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Today's News

  • Homecoming Royalty
  • Neighbors of proposed landfill seek county assistance

    A group of Ogden Ridge residents attended the Jan. 16 meeting of the Trimble County Fiscal Court seeking clarification of the county’s nuisance ordinance as it relates to noise and air quality control. The residents live in close proximity to 200 acres on which the Louisville Gas and Electric Company hopes to develop a coal combustion waste landfill to serve the company’s electrical power generating plant on the Ohio River at Wises Landing.

  • Project manager hired for animal shelter construction

    Trimble County Fiscal Court has hired a project manager to build the new animal shelter, which is to serve both Trimble and Henry counties.

    The vote was made during a special meeting Friday, Jan. 27, at Judge-Executive Randy Stevens’ office in Bedford.

  • First of two closings set for bridge project

    State officials have announced the planned dates for the first of two five-day closures during the replacement of the Milton-Madison Bridge.

    The bridge will be closed April 25-29, during which time crews with Walsh Construction will work around the clock to remove the existing approaches on both sides of the river and attach the temporary approaches to the 82-year-old Ohio River span.

  • News reports tell of damage to area in wake of ‘37 flood

    EDITOR’S NOTE: The following appeared in The Trimble Democrat on Jan. 21, 1937 as the Ohio River continued to swell out of its banks en route to the record “Great Flood of 1937.” Readers who can recall the natural disaster of 75 years ago are encouraged to share their memories and photos of the devastating event.

    Bulletin:

  • Discussion best in fighting ‘Silent Epidemic’

    This week alone, nationwide, statistics show that 100 young people ages 10-24 years old will take their own lives. It is the second leading cause of death among college age youth, the third leading cause of death among youth ages 18-24 and the fourth leading cause of death among children ages 10-14.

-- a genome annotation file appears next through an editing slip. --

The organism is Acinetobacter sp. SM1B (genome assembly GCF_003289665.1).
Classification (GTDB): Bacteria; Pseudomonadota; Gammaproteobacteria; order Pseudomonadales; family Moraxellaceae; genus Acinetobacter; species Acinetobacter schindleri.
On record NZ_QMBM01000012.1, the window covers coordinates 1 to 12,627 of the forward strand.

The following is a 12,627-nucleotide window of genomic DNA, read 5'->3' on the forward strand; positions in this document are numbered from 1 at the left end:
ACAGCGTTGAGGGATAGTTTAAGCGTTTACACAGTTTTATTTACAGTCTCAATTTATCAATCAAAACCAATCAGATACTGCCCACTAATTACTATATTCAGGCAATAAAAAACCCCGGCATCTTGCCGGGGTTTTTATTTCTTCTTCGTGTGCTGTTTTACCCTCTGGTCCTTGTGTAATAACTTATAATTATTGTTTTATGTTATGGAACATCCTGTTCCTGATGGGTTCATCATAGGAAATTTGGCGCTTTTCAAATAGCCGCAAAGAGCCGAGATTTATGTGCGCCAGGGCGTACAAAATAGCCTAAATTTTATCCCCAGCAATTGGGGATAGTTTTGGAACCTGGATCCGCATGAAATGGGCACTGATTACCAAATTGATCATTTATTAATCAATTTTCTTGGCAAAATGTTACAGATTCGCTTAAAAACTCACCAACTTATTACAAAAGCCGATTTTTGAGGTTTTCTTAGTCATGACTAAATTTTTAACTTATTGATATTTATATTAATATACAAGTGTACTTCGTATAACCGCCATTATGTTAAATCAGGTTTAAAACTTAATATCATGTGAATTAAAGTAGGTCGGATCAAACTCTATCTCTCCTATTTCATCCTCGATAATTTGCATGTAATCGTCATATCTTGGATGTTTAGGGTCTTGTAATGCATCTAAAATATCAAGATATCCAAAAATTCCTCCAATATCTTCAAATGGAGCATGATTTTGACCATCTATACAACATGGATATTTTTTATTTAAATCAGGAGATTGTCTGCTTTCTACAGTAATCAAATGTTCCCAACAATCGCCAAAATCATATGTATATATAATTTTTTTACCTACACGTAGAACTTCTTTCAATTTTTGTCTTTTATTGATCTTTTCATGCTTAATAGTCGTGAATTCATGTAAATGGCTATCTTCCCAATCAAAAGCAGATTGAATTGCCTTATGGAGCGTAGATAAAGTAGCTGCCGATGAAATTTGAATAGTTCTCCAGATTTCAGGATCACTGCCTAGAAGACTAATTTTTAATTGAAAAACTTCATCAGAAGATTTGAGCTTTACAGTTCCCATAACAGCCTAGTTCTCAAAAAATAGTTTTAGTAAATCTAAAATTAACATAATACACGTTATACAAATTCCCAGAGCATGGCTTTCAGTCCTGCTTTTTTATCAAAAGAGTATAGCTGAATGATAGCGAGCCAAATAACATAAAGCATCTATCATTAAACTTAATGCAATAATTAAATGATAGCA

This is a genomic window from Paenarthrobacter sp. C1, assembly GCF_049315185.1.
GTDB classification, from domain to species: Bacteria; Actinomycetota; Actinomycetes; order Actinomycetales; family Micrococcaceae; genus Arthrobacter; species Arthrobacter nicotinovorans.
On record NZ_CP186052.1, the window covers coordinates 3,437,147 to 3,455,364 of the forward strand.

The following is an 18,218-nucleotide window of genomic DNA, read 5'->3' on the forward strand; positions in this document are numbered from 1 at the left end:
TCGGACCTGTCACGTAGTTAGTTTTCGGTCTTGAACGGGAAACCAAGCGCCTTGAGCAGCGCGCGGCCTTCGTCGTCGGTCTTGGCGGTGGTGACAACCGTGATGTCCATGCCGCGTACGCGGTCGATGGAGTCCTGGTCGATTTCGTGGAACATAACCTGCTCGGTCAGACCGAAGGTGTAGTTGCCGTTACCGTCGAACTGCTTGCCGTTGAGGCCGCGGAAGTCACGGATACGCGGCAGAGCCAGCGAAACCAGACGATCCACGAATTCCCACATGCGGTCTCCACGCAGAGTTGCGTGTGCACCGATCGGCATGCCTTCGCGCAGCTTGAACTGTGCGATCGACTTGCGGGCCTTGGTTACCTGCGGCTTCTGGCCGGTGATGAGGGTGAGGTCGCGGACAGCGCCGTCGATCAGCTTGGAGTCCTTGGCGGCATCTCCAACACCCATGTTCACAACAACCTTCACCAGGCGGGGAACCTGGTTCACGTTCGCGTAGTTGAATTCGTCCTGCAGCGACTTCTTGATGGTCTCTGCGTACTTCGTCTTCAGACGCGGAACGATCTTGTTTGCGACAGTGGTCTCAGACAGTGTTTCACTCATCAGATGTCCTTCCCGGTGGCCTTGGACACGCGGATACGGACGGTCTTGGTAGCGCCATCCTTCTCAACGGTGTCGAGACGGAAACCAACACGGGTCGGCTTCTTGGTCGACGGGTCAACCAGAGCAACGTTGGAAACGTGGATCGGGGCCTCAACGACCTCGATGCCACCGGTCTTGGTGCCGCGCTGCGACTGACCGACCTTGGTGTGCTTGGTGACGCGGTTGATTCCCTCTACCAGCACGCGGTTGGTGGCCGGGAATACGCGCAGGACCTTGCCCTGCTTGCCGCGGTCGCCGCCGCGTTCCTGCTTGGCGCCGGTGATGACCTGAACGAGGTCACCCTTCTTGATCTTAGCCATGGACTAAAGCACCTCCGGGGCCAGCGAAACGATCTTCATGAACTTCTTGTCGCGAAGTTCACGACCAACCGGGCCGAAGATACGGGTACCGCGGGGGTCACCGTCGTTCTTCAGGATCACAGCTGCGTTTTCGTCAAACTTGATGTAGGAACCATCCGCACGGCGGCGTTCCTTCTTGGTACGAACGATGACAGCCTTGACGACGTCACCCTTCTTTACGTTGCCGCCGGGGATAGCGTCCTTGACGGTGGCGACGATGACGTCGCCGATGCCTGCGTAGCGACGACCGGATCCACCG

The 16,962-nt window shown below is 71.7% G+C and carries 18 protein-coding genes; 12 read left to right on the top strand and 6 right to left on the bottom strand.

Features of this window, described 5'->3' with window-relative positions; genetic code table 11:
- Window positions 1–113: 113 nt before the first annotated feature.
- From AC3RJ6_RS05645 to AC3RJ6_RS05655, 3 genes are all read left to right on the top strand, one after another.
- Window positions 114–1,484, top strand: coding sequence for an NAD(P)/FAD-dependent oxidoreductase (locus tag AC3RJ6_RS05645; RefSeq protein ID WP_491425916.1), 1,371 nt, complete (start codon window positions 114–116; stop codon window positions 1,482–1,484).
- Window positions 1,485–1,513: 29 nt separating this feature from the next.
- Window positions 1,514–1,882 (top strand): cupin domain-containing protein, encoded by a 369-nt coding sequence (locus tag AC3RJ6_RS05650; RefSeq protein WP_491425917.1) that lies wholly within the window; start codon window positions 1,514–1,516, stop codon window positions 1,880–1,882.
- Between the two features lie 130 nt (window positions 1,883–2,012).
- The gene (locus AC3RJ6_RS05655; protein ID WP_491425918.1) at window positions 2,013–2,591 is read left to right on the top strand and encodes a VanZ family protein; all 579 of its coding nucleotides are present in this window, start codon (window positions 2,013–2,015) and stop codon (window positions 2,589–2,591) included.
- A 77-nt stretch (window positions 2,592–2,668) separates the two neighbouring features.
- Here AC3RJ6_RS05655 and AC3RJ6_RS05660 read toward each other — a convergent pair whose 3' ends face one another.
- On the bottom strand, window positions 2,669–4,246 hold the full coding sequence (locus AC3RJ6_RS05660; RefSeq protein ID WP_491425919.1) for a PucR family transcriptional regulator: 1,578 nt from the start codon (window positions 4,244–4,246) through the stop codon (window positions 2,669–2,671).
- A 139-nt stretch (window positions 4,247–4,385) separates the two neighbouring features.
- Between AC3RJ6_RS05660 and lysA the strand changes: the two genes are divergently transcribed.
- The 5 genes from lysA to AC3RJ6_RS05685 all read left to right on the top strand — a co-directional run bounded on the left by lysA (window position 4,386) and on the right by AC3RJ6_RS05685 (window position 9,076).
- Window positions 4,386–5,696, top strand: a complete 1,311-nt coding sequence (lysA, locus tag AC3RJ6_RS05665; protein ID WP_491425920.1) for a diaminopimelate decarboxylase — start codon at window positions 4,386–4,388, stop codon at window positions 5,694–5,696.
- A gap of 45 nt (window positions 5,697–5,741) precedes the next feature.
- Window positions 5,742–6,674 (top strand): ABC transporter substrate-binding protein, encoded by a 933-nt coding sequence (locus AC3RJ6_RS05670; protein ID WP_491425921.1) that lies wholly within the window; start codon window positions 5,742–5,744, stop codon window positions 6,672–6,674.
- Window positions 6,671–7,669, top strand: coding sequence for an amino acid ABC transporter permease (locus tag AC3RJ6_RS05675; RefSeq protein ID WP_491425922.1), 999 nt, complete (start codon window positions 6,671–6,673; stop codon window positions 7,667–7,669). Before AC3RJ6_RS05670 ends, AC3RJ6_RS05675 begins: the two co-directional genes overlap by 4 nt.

But, because it is regarded as a taboo subject, suicide is also known as the “Silent Epidemic,” according to Jerry Lucas.

  • Trimble spared in redistricting

    Henry and Carroll counties are no longer part of the state’s 26th Senate district. Those counties, which, historically, have been served by Republican Sen. Ernie Harris, now fall into the 20th District, represented by Sen. Paul Hornback, also a Republican.

    Population growth statewide, as documented by the 2010 U.S. census, means districts for both the state House of Representatives and Senate were redrawn, approved and signed into law by Gov. Steve Beshear last week. Lawmakers are still working to redraw the six districts for the U.S. House of Representatives.

  • County questions state mandate for local building inspector

    Trimble County Attorney Perry Arnold is preparing for the members of Trimble County Fiscal Court a summation of state building inspection statutes.

    The assistant director of the state Division of Building Codes Enforcement has sent letters to numerous county government leaders,

    including Trimble County Judge-Executive Randy Stevens, an interpretation by

    the Kentucky Department of Housing, Buildings and Construction with regard to local building inspectors.

  • KSP plans safety checkpoints

    The Kentucky State Police will be conducting traffic safety checkpoints in the counties of Oldham, Trimble, Henry, Owen, Carroll and Gallatin during the period of January 23 - February 6, 2012.

    The intent of a traffic safety checkpoint is to provide for high visibility public safety service, focusing on vehicular equipment deficiencies, confirming appropriate registration of vehicles and the licensing of drivers.  Violations of law or other public safety issues that arise shall be addressed in accordance with Kentucky traffic and regulatory laws.
     

  • New agriculture commissioner asks auditor to examine previous KDA administration

    Agriculture Commissioner James Comer formally requested on Jan. 11 that Auditor of Public Accounts Adam Edelen conduct a special examination of the Kentucky Department of Agriculture.   

    Comer, who was sworn in on Jan. 2, has already made some substantial changes to the KDA but said the audit is necessary to restore morale within the Department and to ensure the integrity of its operations.